Living on your own is an exciting, but nerve-racking, time. Mostly you are on your own and get to live your life according to your schedule. Whether you’ll have roommates, a pet, or are completely on your own, moving out means learning new things about yourself. Fortunately, these five useful skills you should know before moving out will help you on your new adventure.
This is a fundamental skill for anyone to know. As nice as eating out and getting delivery is, you must learn how to make yourself nutritious meals. It’s also much cheaper than those other choices. You can find plenty of cheap, quick-fix recipes for breakfast, lunch, and dinner in cookbooks or online. If you’re feeling creative, take this time to practice your baking skills, too. Don’t be surprised if your first few meals don’t come out as nice as you’d like. With time and practice, you’ll make meals for yourself and your houseguests that will impress everyone.
You can’t rely on others to do your laundry for you. Doing your own laundry is a modern right-of-passage. It shows you can be independent and take care of yourself when it’s needed. Learn how to sort clothing, use detergent, use softener, and the different temperature settings, time, and spinning intervals on washing and drying machines. Don’t forget to learn about the different products to use in case of clothing stains or odors.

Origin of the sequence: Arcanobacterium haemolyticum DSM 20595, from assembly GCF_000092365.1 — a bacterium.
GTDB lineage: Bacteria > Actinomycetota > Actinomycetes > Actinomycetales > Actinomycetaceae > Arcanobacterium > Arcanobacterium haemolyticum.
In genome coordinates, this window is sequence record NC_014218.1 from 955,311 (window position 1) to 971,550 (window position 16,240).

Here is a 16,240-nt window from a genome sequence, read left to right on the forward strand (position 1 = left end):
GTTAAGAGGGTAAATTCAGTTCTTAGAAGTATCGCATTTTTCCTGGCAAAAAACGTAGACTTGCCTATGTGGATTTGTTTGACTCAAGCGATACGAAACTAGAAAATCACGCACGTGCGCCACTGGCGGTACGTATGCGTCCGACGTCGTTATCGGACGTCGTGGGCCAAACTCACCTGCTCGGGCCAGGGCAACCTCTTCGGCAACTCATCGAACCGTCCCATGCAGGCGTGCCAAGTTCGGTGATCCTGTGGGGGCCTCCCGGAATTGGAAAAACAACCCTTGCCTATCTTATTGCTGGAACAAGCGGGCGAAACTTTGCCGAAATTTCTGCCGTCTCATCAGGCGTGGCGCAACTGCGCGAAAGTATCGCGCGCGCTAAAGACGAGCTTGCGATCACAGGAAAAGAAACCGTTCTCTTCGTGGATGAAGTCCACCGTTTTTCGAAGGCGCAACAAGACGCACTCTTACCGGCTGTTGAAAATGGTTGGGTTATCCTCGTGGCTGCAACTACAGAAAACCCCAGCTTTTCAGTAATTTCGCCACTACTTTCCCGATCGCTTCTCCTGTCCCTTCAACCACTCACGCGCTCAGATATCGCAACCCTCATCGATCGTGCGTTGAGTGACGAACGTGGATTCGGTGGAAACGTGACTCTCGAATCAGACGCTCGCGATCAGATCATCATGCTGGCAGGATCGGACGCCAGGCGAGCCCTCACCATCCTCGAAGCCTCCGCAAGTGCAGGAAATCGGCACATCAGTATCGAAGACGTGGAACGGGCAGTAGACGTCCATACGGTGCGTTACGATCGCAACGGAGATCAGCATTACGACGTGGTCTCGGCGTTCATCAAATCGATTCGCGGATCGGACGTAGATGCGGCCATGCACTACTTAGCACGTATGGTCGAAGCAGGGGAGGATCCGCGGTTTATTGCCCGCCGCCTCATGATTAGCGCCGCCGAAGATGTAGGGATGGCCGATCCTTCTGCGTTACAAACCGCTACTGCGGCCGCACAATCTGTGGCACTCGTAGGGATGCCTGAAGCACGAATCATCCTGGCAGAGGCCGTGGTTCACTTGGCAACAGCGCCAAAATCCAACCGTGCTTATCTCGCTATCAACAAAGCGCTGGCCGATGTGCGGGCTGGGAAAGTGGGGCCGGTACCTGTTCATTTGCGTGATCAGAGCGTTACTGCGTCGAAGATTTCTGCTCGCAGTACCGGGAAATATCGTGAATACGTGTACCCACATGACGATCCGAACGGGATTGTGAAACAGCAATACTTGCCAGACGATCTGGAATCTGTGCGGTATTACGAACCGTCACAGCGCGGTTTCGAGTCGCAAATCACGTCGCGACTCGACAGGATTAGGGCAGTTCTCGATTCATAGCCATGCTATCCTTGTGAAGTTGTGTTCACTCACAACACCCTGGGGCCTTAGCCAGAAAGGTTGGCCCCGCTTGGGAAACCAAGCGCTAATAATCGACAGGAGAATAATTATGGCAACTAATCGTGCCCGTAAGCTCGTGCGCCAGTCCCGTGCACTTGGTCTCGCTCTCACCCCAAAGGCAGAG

Cleaning, small repairs, and other basic maintenances are all part of independent living. Take time out of week to vacuum the floors, wipe down surfaces, and clean the rooms. Clean your kitchen, bathroom, and bedroom first, since these are the most used rooms—but don’t neglect the other areas. It’s also important you know how to do basic maintenance, such as changing a lightbulb or unclogging a toilet. It’s a good idea to learn more advanced skills in case of an emergency. For example, lockpicking is a great skill to have in case you lock something important in your bedroom or car. Either way, these skills will ensure your home is clean, safe, and livable.
It’s crucial you know how to spend your money responsibly. Make yourself a monthly budget that lists your spending habits. Bills, food, and rent should all take priority on this list. Secondary expenses, such as entertainment or eating out, should still be utilized in your routine, but don’t prioritize these. These habits should be done as a reward, but only if you feel your spending is in check.
A healthy work-life balance is the key to longevity. Divide your time between your work, interests, and fun activities. It’s okay to have fun, but it’s important you balance this out with work. After all, you need money to pay for rent. If you have extra money saved, then use it for recreational activities. Exercising, going to movies or concerts, or going to a restaurant or bar with friends are all great ways to relax and rejuvenate.